Thus came Andre who, as you know, if you’ve paid even a little bit of attention to the news over the past 25 years, has delighted tourists with his harbor tricks and coastal migrations for much of that time. Within those rather lofty historic dimensions it seems remarkable, but back then, in 1961, it was kind of ho-hum for the Goodridges.
Aside from Andre, Harry had five kids, ages 7 to 19, and they were used to their father’s animals — there had been a robin named Reuben, a pigeon named Walter, and a sea gull named Sam Segal. Even a bat that he’d trained to eat flies from his hand. The seals were more fun. Before Andre, their father had brought home Marky and then Basil. The year before, Life magazine had come up and taken pictures of Basil and Harry underwater and made a big picture story out of it and called it “Skin Diver’s Best Friend.” Skin diving was a brand-new sport, and the whole idea of man befriending seal, or vice versa, was, well, news. But shortly after that, Basil was eaten by a shark on one of Harry’s shark-hunting expeditions.
Now here was Andre. Andre swam with them and went sledding with them. He splashed around in their bathtub and watched Flipper with them on TV in their living room. He rode around in the back of the station wagon, startling neighbors with his forthright gaze. And, like a dog, Andre was trained. Harry taught him to shake hands and hide his eyes with his flipper as if in shame. He learned to leap through a motorcycle tire like a dolphin. Crowds gathered at the town landing when Harry went down to feed Andre. Word spread about this, and by the time he was a year old he was on his way to becoming a star.
In those early years, he spent quite a bit of time inside the Goodridges’ house, which is just up the hill from the harbor. The first year he was up at the house just about every day, sometimes all day. After a while he’d disappear during the day. “That was OK because I figured eventually he’d go wild anyway,” Harry recalled later on that chilly summer day, after his visit to Andre’s grave. “But then he’d come back at night and get up onto the float and wait for me to come down and pick him up. Every damn night. I always had a fear that someone from a zoo or an aquarium would grab him so I kept my eye on him and took him home. I could carry him under my arm back then.” Harry stopped a minute. He was in his home office which used to be headquarters for his tree business from which he is now retired. In those early days, Andre used to doze beside the desk here while Harry worked on his books. Most of what surrounds Harry now has to do not with trees but with Andre. Though Harry’s children are all grown up and he’s got grandchildren in high school, there is only one picture on the wall: a lifesize framed photo of Andre. Harry laughed and continued, “He still liked to come up here, but toward the end it took four men to carry him.”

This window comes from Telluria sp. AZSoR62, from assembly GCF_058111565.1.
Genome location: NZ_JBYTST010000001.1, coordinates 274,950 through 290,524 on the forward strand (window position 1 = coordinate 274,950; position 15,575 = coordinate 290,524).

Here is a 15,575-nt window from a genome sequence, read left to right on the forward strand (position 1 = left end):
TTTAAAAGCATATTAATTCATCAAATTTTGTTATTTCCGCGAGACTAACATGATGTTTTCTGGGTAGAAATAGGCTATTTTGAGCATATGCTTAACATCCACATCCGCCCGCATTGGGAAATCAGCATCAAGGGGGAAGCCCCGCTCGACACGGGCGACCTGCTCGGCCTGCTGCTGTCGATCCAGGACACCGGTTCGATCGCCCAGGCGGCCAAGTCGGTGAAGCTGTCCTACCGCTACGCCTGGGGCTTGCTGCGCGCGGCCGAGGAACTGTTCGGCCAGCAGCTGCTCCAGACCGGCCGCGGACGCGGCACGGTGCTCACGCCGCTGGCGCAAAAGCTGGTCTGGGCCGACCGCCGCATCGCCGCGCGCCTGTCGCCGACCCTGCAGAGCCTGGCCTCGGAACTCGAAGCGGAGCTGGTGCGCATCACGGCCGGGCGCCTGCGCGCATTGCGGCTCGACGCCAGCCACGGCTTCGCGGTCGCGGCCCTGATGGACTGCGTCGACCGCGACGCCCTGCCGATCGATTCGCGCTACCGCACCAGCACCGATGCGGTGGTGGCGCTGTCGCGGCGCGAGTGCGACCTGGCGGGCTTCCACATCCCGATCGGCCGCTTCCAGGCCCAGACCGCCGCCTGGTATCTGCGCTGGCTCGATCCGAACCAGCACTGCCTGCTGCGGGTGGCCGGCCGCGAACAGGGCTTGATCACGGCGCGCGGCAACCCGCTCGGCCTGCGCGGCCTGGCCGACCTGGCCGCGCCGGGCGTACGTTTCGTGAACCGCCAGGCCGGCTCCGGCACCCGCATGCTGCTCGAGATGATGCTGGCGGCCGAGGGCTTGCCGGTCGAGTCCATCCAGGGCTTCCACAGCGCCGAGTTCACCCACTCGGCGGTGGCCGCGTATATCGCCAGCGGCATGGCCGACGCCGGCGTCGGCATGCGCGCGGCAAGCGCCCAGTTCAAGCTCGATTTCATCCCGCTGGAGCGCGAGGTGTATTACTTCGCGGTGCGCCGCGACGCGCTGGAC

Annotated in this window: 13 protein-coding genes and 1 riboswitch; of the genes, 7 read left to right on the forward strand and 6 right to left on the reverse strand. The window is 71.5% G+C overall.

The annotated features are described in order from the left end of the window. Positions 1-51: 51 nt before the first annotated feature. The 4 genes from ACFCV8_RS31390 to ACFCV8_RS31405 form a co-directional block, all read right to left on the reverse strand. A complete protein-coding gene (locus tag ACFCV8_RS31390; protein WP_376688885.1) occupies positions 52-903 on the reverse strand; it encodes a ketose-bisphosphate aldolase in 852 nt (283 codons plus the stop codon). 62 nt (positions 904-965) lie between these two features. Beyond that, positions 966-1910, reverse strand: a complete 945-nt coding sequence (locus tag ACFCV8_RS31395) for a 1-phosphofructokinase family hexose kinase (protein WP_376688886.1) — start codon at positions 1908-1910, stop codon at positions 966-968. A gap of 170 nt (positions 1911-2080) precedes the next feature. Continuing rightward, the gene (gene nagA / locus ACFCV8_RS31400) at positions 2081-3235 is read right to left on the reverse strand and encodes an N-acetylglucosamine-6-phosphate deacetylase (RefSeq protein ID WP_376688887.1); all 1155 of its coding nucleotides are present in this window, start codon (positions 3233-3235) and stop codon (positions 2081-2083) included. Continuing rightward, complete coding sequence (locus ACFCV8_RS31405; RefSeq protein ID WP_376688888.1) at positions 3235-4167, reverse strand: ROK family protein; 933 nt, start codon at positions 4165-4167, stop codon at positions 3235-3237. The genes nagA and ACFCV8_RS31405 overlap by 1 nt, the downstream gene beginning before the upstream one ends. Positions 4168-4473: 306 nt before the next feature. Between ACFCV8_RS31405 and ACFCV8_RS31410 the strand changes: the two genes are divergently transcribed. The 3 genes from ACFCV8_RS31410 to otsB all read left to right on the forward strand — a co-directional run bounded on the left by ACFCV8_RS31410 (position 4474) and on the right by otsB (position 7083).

“But that was the first year,” Harry said, shifting back into the past, “and when winter came, the harbor froze over and the ice cakes were banging together, smash, smash, smash, and I didn’t see him again for five months.”
Whatever perils Andre survived in the wild will remain unknown, but those he survived within the kingdom of mankind at times seemed insurmountable. It wasn’t just the ice but also the lobstermen and the fishermen, some of whom got plain fed up with Andre and the way he’d sleep in their boats at night and pull on their oars when they were trying to row out to their boats. Maybe give them a good splash, just for fun. There were threats and there were some unpleasantries. Harry, who was the Rockport harbormaster back then, began to fear for Andre’s life.